Nigeria: The long crawl to polio eradication — Op-Ed
Editor’s Note: Today’s piece is an OpEd from renowned Virologist and Chair of Nigeria Expert Review Committee on Poliomyelitis Eradication and Routine Immunisation, Prof. Oyewole Tomori. This World Immunisation Week, he explores Nigeria’s long road towards polio eradication and gives insights into exactly how far we still have to go before we can confidently assert that Nigeria is no longer polio-endemic.
The theme for the 1995 World Health Day, on April 7, 1995, was “Target 2000 — A World Without Polio”. As part of the celebrations for the day, a lecture titled “Polio Eradication Race: Will Nigeria Finish last?”, was delivered at the Nigerian Institute for International Affairs (NIIA) Victoria Island, Lagos.
Now, 34 years later, the question is not whether Nigeria will finish last in Africa, she is already the last country in Africa to interrupt the transmission of polio, but the question now is, will she be the last to do so globally? Nigeria’s race to polio eradication has been a long and a slow obstacle race, a tortoise walk hampered by at least four self-inflicted obstacles.
First, Nigeria’s immunisation framework was erected on the sandy foundation of low coverage, a rickety edifice built with massive under-funding, uncaring attitude, casual neglect and careless abandon. Second, Nigeria began serious polio eradication activities very late — almost 20 years after the initial World Health Assembly (WHA) resolution calling for the global eradication of polio, and about 5 years to the initial eradication target of the year 2000. Third, some 16 years ago, precisely in 2003, we got diverted by the polio vaccine boycott which lasted for a little over a year, with far reaching and devastating consequences. Fourth and finally, the Boko Haram insurgency became the Achilles’ heel in Nigeria’s long and delayed finish of the polio eradication race.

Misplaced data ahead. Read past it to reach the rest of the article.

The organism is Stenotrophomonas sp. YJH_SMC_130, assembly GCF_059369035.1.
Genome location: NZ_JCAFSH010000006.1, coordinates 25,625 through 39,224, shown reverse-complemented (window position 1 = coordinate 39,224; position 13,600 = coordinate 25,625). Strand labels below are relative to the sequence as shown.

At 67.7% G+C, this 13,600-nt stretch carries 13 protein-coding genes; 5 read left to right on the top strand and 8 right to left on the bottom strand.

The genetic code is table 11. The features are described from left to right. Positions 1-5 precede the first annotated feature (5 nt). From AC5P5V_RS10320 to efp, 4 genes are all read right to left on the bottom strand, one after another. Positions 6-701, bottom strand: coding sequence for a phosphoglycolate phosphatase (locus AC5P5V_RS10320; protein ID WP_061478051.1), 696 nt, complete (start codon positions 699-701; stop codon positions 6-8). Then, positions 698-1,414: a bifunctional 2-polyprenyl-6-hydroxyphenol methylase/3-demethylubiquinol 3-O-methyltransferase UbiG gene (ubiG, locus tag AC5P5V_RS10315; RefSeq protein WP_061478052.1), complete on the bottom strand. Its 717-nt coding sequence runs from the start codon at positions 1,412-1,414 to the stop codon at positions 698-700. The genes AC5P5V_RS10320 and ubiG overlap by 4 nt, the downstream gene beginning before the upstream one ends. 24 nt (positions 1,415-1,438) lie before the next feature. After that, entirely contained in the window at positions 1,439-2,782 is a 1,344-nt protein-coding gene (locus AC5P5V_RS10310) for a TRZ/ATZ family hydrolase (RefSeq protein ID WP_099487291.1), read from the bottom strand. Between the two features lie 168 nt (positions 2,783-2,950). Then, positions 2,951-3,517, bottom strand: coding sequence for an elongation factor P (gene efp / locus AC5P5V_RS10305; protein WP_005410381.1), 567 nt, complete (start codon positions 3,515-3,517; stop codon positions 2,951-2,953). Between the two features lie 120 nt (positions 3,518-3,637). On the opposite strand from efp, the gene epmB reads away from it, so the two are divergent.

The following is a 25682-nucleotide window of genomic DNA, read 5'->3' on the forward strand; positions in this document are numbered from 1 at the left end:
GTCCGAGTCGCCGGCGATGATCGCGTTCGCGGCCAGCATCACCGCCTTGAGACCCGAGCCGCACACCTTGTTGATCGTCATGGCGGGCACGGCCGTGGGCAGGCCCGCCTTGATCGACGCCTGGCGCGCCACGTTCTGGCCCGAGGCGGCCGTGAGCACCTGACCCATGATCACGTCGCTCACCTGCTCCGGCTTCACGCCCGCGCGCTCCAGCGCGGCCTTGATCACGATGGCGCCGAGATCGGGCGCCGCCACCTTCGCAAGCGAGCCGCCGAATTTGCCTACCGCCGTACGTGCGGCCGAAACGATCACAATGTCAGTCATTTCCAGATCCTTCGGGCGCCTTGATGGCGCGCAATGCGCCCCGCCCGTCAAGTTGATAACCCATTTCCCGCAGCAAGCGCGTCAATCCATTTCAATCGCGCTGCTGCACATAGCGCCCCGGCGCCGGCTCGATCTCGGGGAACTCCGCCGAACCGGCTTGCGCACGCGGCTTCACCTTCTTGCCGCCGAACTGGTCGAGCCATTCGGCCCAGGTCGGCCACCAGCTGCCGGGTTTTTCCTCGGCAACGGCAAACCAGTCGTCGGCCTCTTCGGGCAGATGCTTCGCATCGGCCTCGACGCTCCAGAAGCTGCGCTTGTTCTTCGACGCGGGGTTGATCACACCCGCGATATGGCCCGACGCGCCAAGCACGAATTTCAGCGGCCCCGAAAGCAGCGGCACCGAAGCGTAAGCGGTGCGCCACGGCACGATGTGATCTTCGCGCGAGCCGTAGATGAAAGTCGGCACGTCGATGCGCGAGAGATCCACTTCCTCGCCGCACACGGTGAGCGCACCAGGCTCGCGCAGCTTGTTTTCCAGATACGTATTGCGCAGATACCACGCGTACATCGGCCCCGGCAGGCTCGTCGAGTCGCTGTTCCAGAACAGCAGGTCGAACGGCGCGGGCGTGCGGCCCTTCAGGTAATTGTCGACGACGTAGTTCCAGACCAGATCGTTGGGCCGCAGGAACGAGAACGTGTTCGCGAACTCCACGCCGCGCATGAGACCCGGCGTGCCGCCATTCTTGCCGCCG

While we may have gained ground over our late start and perhaps overcome the diversion of the polio vaccine boycott, the ending of the insurgency is the only thing that can see us through to the end of the race. In addition, by not addressing the issue of routine immunisation, we may somehow see off polio through unending supplementary immunisation activities but lose the big wars against other vaccine preventable…